Measures of performance – The highest profit margins do not necessarily coincide with the products that yield the best returns; is reward aligned with performance metrics based on return on risk-weighted assets (rather than revenue or profit)?
Franchise value versus individual value – Are the funding rates for products that are largely driven by the franchise (e.g., flow FX / Rates) set appropriately to reflect this, and are they aligned to firm-wide performance in addition to product performance alone?
Mix of front office roles – Does the headcount and cost in each role (sales, trading, research, relationship management, etc.) make sense versus firm and client value? Should the mix of staff be adjusted to have a greater focus on client-facing roles in the new business model? How should client penetration/market share versus product P&L be considered in measuring performance?
Entry level talent plan – Does the model of paying very high wages to analysts and then encouraging them to leave the firm after three years make fiscal sense?
Pay premium for each title – Should there only be incremental rewards for progression through the organization, where high pay levels are not achieved until there are significant contributions from an employee? Does the percent of spend per title align to the incremental contribution by title?
What is the likely outcome of all of this?
There is likely to be a smaller group of organizations that successfully navigate this difficult environment and emerge as the leading global banks. They are the ones that will have successfully balanced risk and returns. Higher capital requirements, elimination of proprietary trading and limited ability to achieve outsized returns, coupled with the need to build capital and boost shareholder return and ROE, will impact aggregate compensation funding for employees.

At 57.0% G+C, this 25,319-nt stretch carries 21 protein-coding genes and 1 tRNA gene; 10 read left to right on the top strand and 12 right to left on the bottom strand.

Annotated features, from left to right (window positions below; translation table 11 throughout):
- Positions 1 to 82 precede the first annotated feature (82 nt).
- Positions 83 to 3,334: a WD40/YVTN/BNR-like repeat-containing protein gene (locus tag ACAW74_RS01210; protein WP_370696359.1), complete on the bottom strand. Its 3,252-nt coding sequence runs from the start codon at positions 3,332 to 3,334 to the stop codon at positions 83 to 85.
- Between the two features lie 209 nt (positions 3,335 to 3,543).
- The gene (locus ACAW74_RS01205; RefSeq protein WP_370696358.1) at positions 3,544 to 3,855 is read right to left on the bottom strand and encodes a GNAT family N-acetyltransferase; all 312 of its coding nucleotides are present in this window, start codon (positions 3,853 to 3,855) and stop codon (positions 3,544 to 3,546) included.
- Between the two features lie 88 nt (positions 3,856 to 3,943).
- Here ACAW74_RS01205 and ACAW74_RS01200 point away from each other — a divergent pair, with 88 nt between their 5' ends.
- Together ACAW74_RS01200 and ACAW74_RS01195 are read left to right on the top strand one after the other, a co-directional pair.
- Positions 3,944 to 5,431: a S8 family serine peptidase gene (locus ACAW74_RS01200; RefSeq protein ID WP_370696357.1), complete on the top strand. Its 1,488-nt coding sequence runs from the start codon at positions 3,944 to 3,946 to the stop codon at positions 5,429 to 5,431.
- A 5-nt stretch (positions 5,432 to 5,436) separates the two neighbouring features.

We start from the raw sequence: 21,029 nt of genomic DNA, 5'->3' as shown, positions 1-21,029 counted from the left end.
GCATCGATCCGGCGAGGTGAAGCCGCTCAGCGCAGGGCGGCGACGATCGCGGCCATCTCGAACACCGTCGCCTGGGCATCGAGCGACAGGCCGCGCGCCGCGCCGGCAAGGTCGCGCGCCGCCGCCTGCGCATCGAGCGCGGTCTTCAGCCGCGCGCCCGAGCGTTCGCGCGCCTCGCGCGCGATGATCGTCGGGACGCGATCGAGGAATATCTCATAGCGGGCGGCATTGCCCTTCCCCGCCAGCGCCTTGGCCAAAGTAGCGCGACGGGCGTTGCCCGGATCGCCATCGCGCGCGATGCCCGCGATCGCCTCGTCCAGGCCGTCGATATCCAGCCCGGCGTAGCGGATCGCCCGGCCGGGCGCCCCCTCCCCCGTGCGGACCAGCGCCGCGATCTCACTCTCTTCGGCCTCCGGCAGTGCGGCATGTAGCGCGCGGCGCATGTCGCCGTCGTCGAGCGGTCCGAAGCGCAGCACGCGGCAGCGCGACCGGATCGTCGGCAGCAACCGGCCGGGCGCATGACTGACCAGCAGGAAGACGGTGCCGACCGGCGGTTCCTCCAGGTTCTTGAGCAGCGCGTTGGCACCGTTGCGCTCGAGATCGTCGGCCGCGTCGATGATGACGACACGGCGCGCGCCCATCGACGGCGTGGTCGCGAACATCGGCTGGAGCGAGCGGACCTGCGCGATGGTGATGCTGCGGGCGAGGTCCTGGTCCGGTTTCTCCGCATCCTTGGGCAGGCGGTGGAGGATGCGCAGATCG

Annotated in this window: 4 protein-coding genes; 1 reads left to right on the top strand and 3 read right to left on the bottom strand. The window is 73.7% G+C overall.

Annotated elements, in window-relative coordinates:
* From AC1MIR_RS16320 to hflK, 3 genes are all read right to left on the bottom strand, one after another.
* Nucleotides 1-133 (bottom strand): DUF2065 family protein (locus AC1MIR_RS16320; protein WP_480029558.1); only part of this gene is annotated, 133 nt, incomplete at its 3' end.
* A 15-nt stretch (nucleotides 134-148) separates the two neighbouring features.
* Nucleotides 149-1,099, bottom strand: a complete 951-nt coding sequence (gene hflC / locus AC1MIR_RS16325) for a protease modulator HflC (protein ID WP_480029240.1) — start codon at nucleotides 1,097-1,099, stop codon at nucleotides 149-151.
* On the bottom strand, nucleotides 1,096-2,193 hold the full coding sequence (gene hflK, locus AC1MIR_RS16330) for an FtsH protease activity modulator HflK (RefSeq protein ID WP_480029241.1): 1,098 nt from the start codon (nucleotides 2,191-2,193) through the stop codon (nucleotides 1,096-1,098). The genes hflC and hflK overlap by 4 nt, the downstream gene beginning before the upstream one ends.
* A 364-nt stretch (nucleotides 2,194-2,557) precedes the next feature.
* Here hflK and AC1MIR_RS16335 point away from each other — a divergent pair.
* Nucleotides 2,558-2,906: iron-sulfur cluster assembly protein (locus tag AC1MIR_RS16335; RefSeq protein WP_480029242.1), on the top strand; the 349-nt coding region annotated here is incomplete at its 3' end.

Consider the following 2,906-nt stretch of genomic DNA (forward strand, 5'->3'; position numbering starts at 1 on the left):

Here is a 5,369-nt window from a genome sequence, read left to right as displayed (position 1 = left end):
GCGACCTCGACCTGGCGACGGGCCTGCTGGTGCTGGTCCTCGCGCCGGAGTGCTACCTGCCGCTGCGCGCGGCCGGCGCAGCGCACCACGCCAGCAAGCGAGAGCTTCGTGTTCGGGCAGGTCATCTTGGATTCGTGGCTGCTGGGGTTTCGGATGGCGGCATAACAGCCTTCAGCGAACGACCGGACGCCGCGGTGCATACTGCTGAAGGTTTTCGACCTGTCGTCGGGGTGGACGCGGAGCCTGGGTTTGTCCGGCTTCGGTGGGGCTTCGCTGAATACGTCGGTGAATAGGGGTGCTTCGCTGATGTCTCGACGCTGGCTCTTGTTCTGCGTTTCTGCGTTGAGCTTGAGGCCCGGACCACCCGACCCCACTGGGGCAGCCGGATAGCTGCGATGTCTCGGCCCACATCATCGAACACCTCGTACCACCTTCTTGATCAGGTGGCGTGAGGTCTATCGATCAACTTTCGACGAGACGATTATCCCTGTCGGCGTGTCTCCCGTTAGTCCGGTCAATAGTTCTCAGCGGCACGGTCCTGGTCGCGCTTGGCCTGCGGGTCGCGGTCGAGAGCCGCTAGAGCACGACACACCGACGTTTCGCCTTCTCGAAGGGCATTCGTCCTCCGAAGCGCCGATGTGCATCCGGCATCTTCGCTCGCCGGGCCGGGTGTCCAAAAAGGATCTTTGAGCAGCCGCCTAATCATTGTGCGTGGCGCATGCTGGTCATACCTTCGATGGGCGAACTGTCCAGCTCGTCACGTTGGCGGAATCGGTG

Firm-wide compensation spend and the focus on sharing rates between employees and shareholders will temper pay even as firms focus on bottom up performance and reward at the product and division level. Over time, firms will adjust their business models and smaller teams in capital intensive businesses may reach pay levels well above this year. Likewise, favorable market environments in flow businesses may result in years of higher pay for key performers in these products. However, the per capita pay opportunity in aggregate and over time will be far below the high water mark of 2005-2007.
This broad pay reset will require organizations to focus more than ever before on aligning performance and reward, determining the ‘right’ performance metrics, and identifying how they differ by business area. The greater alignment of performance and reward will by nature create greater pay differentiation across firms and within a firm (across products and individuals).
This reset does not necessarily translate into reduced pay levels for all individuals, but does mean lower pay for the average performer. Greater differentiation by business based on risk-adjusted returns and significant divergence in pay between the highest performers and average performers will be required to attract and retain key staff while balancing pay with shareholder returns.